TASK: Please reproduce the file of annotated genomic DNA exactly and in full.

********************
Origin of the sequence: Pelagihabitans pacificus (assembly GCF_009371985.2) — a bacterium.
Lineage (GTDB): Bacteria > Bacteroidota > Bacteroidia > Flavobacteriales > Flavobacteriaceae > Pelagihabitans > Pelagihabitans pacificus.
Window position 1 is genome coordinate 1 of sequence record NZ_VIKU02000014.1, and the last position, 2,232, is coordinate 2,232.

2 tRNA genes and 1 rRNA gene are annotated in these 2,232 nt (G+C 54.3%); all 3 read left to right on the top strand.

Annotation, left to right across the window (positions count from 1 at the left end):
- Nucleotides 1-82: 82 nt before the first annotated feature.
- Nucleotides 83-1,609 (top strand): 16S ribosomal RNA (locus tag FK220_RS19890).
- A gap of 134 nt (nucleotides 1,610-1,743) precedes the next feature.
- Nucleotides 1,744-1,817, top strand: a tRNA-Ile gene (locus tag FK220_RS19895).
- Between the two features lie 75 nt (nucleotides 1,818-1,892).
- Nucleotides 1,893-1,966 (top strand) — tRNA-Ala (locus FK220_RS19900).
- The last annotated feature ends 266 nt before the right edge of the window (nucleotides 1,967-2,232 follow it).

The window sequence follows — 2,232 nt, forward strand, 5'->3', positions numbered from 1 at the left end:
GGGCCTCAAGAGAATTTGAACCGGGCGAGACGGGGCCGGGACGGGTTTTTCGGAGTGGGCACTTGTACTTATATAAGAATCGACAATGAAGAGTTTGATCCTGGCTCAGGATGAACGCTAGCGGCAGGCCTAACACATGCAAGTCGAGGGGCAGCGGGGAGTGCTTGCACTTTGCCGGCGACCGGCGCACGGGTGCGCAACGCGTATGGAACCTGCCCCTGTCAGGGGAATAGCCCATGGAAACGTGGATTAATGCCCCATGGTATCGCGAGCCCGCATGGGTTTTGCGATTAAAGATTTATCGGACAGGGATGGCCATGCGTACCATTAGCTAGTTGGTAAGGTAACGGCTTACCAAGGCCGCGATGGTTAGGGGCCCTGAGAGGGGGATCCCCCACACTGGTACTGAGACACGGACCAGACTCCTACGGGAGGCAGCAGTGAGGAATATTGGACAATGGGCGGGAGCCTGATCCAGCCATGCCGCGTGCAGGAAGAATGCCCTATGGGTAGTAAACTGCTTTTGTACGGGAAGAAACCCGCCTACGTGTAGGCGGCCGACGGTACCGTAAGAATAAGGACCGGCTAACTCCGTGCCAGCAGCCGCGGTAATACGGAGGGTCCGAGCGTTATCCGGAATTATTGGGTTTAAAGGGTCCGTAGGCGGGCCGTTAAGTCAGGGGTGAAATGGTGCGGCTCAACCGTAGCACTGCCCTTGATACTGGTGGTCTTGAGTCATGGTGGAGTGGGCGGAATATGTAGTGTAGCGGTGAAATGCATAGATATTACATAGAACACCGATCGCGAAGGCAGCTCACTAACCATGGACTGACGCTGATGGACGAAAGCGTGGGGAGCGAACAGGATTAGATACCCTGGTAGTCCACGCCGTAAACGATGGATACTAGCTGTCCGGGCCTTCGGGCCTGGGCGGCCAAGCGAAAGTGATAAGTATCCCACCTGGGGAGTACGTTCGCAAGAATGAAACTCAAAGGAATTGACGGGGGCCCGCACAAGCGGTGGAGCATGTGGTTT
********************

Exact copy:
Origin of the sequence: Pelagihabitans pacificus (assembly GCF_009371985.2) — a bacterium.
Lineage (GTDB): Bacteria > Bacteroidota > Bacteroidia > Flavobacteriales > Flavobacteriaceae > Pelagihabitans > Pelagihabitans pacificus.
Window position 1 is genome coordinate 1 of sequence record NZ_VIKU02000014.1, and the last position, 2,232, is coordinate 2,232.

2 tRNA genes and 1 rRNA gene are annotated in these 2,232 nt (G+C 54.3%); all 3 read left to right on the top strand.

Annotation, left to right across the window (positions count from 1 at the left end):
- Nucleotides 1-82: 82 nt before the first annotated feature.
- Nucleotides 83-1,609 (top strand): 16S ribosomal RNA (locus tag FK220_RS19890).
- A gap of 134 nt (nucleotides 1,610-1,743) precedes the next feature.
- Nucleotides 1,744-1,817, top strand: a tRNA-Ile gene (locus tag FK220_RS19895).
- Between the two features lie 75 nt (nucleotides 1,818-1,892).
- Nucleotides 1,893-1,966 (top strand) — tRNA-Ala (locus FK220_RS19900).
- The last annotated feature ends 266 nt before the right edge of the window (nucleotides 1,967-2,232 follow it).

The window sequence follows — 2,232 nt, forward strand, 5'->3', positions numbered from 1 at the left end:
GGGCCTCAAGAGAATTTGAACCGGGCGAGACGGGGCCGGGACGGGTTTTTCGGAGTGGGCACTTGTACTTATATAAGAATCGACAATGAAGAGTTTGATCCTGGCTCAGGATGAACGCTAGCGGCAGGCCTAACACATGCAAGTCGAGGGGCAGCGGGGAGTGCTTGCACTTTGCCGGCGACCGGCGCACGGGTGCGCAACGCGTATGGAACCTGCCCCTGTCAGGGGAATAGCCCATGGAAACGTGGATTAATGCCCCATGGTATCGCGAGCCCGCATGGGTTTTGCGATTAAAGATTTATCGGACAGGGATGGCCATGCGTACCATTAGCTAGTTGGTAAGGTAACGGCTTACCAAGGCCGCGATGGTTAGGGGCCCTGAGAGGGGGATCCCCCACACTGGTACTGAGACACGGACCAGACTCCTACGGGAGGCAGCAGTGAGGAATATTGGACAATGGGCGGGAGCCTGATCCAGCCATGCCGCGTGCAGGAAGAATGCCCTATGGGTAGTAAACTGCTTTTGTACGGGAAGAAACCCGCCTACGTGTAGGCGGCCGACGGTACCGTAAGAATAAGGACCGGCTAACTCCGTGCCAGCAGCCGCGGTAATACGGAGGGTCCGAGCGTTATCCGGAATTATTGGGTTTAAAGGGTCCGTAGGCGGGCCGTTAAGTCAGGGGTGAAATGGTGCGGCTCAACCGTAGCACTGCCCTTGATACTGGTGGTCTTGAGTCATGGTGGAGTGGGCGGAATATGTAGTGTAGCGGTGAAATGCATAGATATTACATAGAACACCGATCGCGAAGGCAGCTCACTAACCATGGACTGACGCTGATGGACGAAAGCGTGGGGAGCGAACAGGATTAGATACCCTGGTAGTCCACGCCGTAAACGATGGATACTAGCTGTCCGGGCCTTCGGGCCTGGGCGGCCAAGCGAAAGTGATAAGTATCCCACCTGGGGAGTACGTTCGCAAGAATGAAACTCAAAGGAATTGACGGGGGCCCGCACAAGCGGTGGAGCATGTGGTTT